the future has passed
So now we can travel in time. The images of the telescope make it official James Webb, that erotic display of light that we have seen in the past few weeks. The science, the scale and dimension of the trip amazes; Not so much the question of time, because traveling in time is something that we have been able to do for a long time.
On one occasion I was with a teacher walking at the end of a small pier in a town in the Colombian Caribbean. The place resembled a similar one on the beach in Ponce, a municipality in the south of Puerto Rico that faces the clear blue waters of the Caribbean Sea, always so much more crystalline than the darker blue waters of the Atlantic, facing the which is seen from the north the city of San Juan. Two different shades of water surround the same island, two different rhythms and times cross it from north to south.
On that pier we were a group of just over a dozen students and when we got to the edge of the pier I had to walk next to the teacher. He wanted to propose an interesting, profound reflection, I don’t know, he wanted to appear worthy of being there. So, I told him one of those adolescents that one still says in her twenties: “This place feels like being at the end of the world.” I write it and the mixture of shame, tenderness and modesty that I feel for the young woman that I was overwhelms and pleases me in equal measure. He replied something along these lines: “Yes, the end of the world is everywhere. There are thousands of places that seem like the end of the world, because the world begins and ends everywhere”. Now I think about it and I suspect that he also wanted to sound like a teacher. How much it matters to us to fulfill the assigned role. How much it matters to us to be what corresponds to “our time”.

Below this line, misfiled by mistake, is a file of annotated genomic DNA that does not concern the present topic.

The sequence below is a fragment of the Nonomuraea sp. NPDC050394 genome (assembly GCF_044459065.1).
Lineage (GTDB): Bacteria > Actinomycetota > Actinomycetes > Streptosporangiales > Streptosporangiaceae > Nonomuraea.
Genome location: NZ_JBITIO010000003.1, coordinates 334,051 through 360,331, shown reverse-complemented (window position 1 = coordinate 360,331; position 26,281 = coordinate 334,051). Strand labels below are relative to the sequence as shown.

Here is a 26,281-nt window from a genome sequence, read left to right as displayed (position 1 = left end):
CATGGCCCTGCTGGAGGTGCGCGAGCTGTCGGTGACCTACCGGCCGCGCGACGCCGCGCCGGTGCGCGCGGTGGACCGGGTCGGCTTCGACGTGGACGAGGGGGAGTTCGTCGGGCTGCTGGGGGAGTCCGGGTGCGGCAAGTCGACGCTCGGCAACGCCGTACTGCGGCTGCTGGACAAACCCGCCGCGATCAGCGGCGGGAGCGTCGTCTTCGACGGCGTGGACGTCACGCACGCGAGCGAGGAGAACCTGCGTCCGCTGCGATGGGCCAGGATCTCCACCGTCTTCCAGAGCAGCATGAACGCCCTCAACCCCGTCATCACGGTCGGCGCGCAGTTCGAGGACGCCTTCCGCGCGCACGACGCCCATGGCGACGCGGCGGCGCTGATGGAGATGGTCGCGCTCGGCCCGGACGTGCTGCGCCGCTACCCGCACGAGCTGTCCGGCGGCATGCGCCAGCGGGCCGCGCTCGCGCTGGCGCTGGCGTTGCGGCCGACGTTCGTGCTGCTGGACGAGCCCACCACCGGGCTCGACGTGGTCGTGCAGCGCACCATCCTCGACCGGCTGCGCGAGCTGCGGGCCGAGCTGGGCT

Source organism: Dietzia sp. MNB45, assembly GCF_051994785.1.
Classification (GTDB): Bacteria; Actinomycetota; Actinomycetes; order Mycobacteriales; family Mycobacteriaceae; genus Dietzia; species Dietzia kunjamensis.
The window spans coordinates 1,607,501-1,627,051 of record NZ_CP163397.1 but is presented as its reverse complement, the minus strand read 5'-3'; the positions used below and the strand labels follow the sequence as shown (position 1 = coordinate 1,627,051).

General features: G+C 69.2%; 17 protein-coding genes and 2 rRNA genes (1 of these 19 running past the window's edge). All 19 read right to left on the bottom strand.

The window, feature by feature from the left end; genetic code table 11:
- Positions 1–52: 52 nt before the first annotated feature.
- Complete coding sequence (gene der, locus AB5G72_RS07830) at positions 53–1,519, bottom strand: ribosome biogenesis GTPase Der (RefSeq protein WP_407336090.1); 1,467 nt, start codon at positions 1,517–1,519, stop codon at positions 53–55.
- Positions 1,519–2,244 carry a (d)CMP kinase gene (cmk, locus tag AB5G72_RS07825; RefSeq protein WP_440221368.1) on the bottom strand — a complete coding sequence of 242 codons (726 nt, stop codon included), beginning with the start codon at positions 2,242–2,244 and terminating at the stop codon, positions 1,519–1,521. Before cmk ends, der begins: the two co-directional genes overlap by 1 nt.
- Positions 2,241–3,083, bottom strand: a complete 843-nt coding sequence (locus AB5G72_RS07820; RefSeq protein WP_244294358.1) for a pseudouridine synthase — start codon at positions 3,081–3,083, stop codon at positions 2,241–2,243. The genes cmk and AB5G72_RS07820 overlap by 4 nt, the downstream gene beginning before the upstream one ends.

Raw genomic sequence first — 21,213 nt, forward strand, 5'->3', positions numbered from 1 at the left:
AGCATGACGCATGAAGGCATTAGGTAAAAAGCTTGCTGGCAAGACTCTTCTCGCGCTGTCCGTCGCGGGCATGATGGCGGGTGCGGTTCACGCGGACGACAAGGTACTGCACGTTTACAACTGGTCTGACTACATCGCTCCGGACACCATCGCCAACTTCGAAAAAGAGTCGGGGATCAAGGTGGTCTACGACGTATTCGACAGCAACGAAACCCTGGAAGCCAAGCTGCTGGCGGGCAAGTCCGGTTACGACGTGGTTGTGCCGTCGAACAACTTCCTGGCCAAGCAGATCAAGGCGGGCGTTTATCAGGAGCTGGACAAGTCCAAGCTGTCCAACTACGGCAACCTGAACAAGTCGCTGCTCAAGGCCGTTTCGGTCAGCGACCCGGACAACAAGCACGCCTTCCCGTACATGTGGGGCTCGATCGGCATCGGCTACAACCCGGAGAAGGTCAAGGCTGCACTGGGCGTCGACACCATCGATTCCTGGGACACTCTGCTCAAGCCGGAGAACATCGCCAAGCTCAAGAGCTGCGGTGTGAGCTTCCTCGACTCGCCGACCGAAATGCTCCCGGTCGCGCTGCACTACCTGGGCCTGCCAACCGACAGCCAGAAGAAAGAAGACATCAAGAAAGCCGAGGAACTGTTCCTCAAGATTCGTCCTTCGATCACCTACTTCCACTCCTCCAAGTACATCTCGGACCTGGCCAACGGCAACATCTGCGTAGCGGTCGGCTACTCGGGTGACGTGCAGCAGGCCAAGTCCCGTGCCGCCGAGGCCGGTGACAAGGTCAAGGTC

As if further confirmation were needed, when walking back in the opposite direction to the sea, four or five children of approximately 10 years old emerged from the bottom of the pier. They had been playing there for a while, under our steps, as if they were some kind of mermaids of a time that had long since ended for us, but that was just beginning there. At that dock I understood that traveling through time was a much more everyday experience than inhabiting the present; that place where we are forced to admit that nothing that happens to us is particularly exceptional and that the only special and particular thing we have is the fact that we are not. The present is a plural issue and we are facing a culture that singles out everything.
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That is why it is so difficult to realize that the future imagined —above all— at the end of the last century and the beginning of this one, today is more past than present. Around the world, values have been rearranged, political forces challenge their own definitions, each person lives an intimate loss and in the small republics of the home new constitutions are written that the states cannot cope with understanding. The trumpets of a new apocalypse are already a distant sound, a past that we did not see happen. We are living in a new time, a future that was and to which we will not be able to travel with light. The consolation is knowing that this is the end of a world and every ending brings its purge and, hopefully, some relief or, better yet, silence.
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